Wednesday, December 3, 2008

Midday update (Tuesday 12/3)

Summary: Max is looking and acting much better today. However, he has picked up some kind of infection and the docs are starting him on antibiotics and doing a full sepsis workup. As part of the sepsis workup the docs tried an LP and failed to get any CSF for analysis.

First, the bad news. The docs report that they found "something growing" in his most recent blood culture. It's too early to tell what exactly is crawling out of their Petri dish, but this is a conservative group so they're going to hit him with broad spectrum antibiotics until they find out more about the infection and then they're going to target their attack. As part of the standard sepsis workup, they tried doing a tap, with the intent of drawing more CSF than the amount just required for analysis as part of the ongoing effort to manage his hydrocephalus. However, in their early attempts to get CSF they failed. Unclear what this means or why they failed to get CSF. This is happening right now.

Okay, the good news. Carolyn reports that Max is looking and acting much better today than he was yesterday. Nurse Becky (who we are considering adopting when this is over) pointed out that he's still not all the back to his usual self. Only Nurse Becky remembers what Max was like before his most recent GI freakout.

Physical therapist Jessica saw him at 11:30. No formal report, but Carolyn says that he was very active and alert, and went after his pacifier "like Maggie Simpson". (Carolyn thinks Max is really hungry). He was waving his arms and legs around, pushing back against Jessica, etc. Carolyn said that Max was "playing" with Jessica.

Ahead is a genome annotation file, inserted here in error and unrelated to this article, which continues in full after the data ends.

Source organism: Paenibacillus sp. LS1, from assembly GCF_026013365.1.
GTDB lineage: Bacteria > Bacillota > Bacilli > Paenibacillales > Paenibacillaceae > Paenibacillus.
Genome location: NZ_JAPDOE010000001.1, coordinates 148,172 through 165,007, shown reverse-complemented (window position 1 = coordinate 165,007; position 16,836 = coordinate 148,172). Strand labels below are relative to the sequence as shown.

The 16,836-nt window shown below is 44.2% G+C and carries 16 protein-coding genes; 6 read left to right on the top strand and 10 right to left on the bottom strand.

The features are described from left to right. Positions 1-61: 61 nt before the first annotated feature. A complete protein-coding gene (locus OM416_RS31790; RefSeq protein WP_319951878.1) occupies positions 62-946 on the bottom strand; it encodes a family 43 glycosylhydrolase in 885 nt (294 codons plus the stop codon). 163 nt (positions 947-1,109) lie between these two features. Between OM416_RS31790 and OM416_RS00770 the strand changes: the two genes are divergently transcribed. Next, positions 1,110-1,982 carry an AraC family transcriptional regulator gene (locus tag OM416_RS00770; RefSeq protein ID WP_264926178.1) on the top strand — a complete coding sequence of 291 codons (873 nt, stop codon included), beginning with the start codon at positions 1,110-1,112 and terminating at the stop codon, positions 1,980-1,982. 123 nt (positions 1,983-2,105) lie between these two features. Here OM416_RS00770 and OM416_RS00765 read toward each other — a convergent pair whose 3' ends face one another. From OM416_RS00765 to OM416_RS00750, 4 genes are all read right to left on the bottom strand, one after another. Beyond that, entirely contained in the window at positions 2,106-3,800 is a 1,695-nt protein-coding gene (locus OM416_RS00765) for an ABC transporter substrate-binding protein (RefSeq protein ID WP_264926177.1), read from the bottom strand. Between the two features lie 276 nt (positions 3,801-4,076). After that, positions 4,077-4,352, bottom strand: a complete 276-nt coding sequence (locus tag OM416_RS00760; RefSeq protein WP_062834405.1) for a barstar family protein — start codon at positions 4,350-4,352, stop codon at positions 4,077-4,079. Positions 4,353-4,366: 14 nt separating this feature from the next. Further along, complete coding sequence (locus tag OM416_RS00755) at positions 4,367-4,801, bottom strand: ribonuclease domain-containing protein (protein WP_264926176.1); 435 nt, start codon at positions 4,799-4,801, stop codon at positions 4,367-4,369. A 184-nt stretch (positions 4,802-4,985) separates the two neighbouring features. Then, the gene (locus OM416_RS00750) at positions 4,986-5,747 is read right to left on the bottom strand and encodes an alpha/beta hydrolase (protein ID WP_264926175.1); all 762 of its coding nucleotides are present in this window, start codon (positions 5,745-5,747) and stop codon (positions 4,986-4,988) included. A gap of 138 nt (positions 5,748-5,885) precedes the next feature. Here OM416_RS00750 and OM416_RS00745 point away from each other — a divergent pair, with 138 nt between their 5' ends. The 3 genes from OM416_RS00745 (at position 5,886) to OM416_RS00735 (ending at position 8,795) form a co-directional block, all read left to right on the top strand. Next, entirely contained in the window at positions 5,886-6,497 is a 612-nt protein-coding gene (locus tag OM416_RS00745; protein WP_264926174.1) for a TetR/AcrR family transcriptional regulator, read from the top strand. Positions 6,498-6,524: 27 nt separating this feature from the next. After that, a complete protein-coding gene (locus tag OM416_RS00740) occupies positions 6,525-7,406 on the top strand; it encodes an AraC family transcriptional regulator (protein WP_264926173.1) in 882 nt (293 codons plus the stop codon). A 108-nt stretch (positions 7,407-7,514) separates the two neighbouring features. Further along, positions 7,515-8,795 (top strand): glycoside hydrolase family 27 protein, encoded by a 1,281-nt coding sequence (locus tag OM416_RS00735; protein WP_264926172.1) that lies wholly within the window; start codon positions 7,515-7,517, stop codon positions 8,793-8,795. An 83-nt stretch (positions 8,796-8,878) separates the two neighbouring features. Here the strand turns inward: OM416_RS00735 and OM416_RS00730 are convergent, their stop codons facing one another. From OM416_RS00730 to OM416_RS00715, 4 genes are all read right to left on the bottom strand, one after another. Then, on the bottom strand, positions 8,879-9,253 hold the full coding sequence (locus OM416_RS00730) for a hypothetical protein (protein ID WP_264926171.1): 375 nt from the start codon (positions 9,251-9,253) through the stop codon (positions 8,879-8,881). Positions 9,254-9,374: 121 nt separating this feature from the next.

Max has had several more dirty diapers since last night's eruptions, although production has been small. His vitals look really good. They've turned down his respiratory support and he's back on room air (i.e. 21 percent O2).

Going forward, they will restart his feeds slowly and without additional fortification (at least at first). And then they won't use the previous fortification formula; instead, they'll use something easier to digest.

Max is still really swollen and oedemous in his lower extremities and groin.

Interestingly, Carolyn learnt that age 5 to 6 weeks is the nadir of babies' red blood cell production, so it's not unusual for them to require a blood transfusion at this age.

Outstanding issues: How the LP went (how much they were able to extract) and what it is that's growing in his blood.